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by Leslie James; 

This is a book to end all books about 
America an impudent, hilarious 
"portrait 11 of America snapped through 
a broken lens, reflecting the out-of-focus 
vision of Englishmen who believe all 
they hear about America. 

Readers will lose their heads over 
this book either laughing them off, or 
blowing their tops off. As the 7/mes 
Literary Supplement (London) expressed 
it when the book exploded over England: 

"Europeans who sum up America 
and the Americans either in slogans or 
formulas deserve this book. It is an 
extremely tart and funny rejoinder to 
vulgar errors about America, whether 
they are held on one side of the water 
or the other. It is as if Mark Twain, 
Mr. Dooley, Hymie Kaplan, and the 
Marx Brothers had cooperated to write 
an academic thesis on such themes as 
the tendency towards overproduction in 
private American capitalism or sexual 
behaviour in America. 

"The fake footnotes and the statis 
tical tables are the funnier for their 
deadpan style. A book that starts seri- 
oi^ to discuss why, for instance, #tle 
female neckline In American films must 
be higher than in the British, and then 
explodes uproariously into ps^id- 
anthropological explanations, is manna 
4eaventothereyiewer of ponder- 

Every page is good for a laugh . . . 
The book is one to have, read and 


a oaaa, 

917.3 J282 511UOGU 


Americans in glasshouses* 

917.3 J282 

James 02.00 

Americans in glasshouses. 

Kansas city public library 

kansas city, missouri 

Books will be issued only 

on presentation of library card. 
Please report lost cards and 

change of residence promptly. 
Card holders are responsible for 

all books, records, films, pictures 
or other library materials 
checked out on their cards. 



Vi SEP 5 

20 JU/y 
R JUL 1 







First published in 1950 

All rights reserved. 
Copyright 2951 by Henry Schuman, 

Manufactured, in -the United, States 
by H. Wolff, New York 

-7 "2 









WORLD S 141 


a -- v 


This book has been written to standardize, once and for 
all, the diverse impressions about America in European 
minds for the confusion which exists abroad about 
America is equalled only by the confusion in America 

Only if Europeans especially the English have a 
real understanding of America, will they be able to 
teach Americans to conduct themselves in the manner 
English gentlemen thought other Englishmen should 
conduct themselves, when England was the leading 
Power in the world. 


ONE has only to observe the American tourist s reluc 
tance to ride with dignity and unconcern one or two 
stops beyond his bus-ticket to realize that Americans 
have very primitive personalities indeed. 

It is plain from what one sees of Americans in England 
that there will be no success at reforming America along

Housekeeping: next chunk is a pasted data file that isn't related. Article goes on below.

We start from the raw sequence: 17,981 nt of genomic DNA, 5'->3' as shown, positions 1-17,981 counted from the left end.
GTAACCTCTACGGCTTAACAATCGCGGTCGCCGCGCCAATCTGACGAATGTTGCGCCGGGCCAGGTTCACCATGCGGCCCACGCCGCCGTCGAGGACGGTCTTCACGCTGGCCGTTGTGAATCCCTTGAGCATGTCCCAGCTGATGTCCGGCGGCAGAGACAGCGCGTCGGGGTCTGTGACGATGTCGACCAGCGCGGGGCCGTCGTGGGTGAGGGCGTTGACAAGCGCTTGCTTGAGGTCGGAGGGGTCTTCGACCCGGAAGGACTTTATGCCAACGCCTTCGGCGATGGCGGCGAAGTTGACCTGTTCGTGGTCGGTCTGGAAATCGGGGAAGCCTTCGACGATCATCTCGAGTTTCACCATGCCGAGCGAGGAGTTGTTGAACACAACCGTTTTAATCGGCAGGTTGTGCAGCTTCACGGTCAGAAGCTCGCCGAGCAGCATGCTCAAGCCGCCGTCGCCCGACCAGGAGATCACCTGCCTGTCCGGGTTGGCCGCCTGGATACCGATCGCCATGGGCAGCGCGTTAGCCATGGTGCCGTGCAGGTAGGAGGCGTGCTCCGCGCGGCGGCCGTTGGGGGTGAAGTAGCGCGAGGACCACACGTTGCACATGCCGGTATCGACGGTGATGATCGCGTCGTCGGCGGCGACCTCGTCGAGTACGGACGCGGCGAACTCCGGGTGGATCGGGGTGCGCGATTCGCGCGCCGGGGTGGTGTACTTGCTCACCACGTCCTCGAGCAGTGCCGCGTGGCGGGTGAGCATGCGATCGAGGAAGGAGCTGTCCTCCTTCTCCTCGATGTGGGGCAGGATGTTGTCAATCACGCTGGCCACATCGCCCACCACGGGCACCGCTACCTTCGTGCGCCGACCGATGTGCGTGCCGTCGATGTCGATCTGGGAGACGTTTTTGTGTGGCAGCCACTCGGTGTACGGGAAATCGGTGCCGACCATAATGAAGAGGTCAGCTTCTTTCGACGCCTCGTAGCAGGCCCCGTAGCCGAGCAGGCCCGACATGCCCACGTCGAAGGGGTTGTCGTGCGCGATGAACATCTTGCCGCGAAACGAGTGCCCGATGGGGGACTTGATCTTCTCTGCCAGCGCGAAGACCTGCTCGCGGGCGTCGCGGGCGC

European lines until one knows what it is, deep down in 
the psychological make-up of the American, that makes 
him click . . . click . . . click all day, when he might 
be talking about the weather, waiting to get a telephone 
installed, and generally living life in the English way, in 
stead of photographing it from beneath a broad- 
brimmed hat. 

The American one sees in England is rude without 
the palliative of being predictably, consistently rude* He 
is savage about Punch but sighs sentimental apprecia 
tions about the draughty old village church which every 



resident takes for granted. He is alarmingly and unfor 
givably quick to concur after one has summoned all one s 
modesty and self-depreciation to say, charmingly, "I 
expect you find England a bit bare." He is irritated by 
persons who seem interested in him only because he is 
an American, and even more irritated by any suggestion 
that he seems in any way un-American. 

Unlike Britons, Americans behave differently abroad 
from the way they do at home. When we examine the 
behaviour of Americans in the United States with the 
clinical and cold detachment most British analysts have 
employed in generalising about the American person 
ality, we find an assortment of eccentric behaviour that 
is, to say the least, 1 un-British. 

First of all, Americans move. They always seem to be 
racing against time. They work at a mad pace. They bolt 
their food. Instead of drinking to light a fire inside 
them, they drink as if they were putting one out. The 
Englishman, proceeding through life at a sophisticated 
glacial pace, wonders what it is that impels, compels and 
propels Americans to live more like jumping beans than 

The beginning of the answer is that Americans have 
no past, no tradition, no class system and no planners 2 to 

1 And the most. 

2 The effects of the lack of planners in America are more 
fully discussed below. (See Planners, Ruin of America Due 
to Lack of.) 


tell them in advance what they are and how they ought 
to behave. They cannot, for example, live long lives of 
polite understatement like the British, simply because 
"it has always been done." In America, nothing has al 
ways been done. 3 

Equally unhelpful to the American who wants to know 
how to behave is the lack of a well-defined class-system. 
Hence the prevalence in America of that old-fashioned 
philosophy of the pre-planning age, which holds that 
all are equal. The American believes at birth that he 
can rise to be anything. This means that he can count 
definitely on nothing. He cannot mould himself from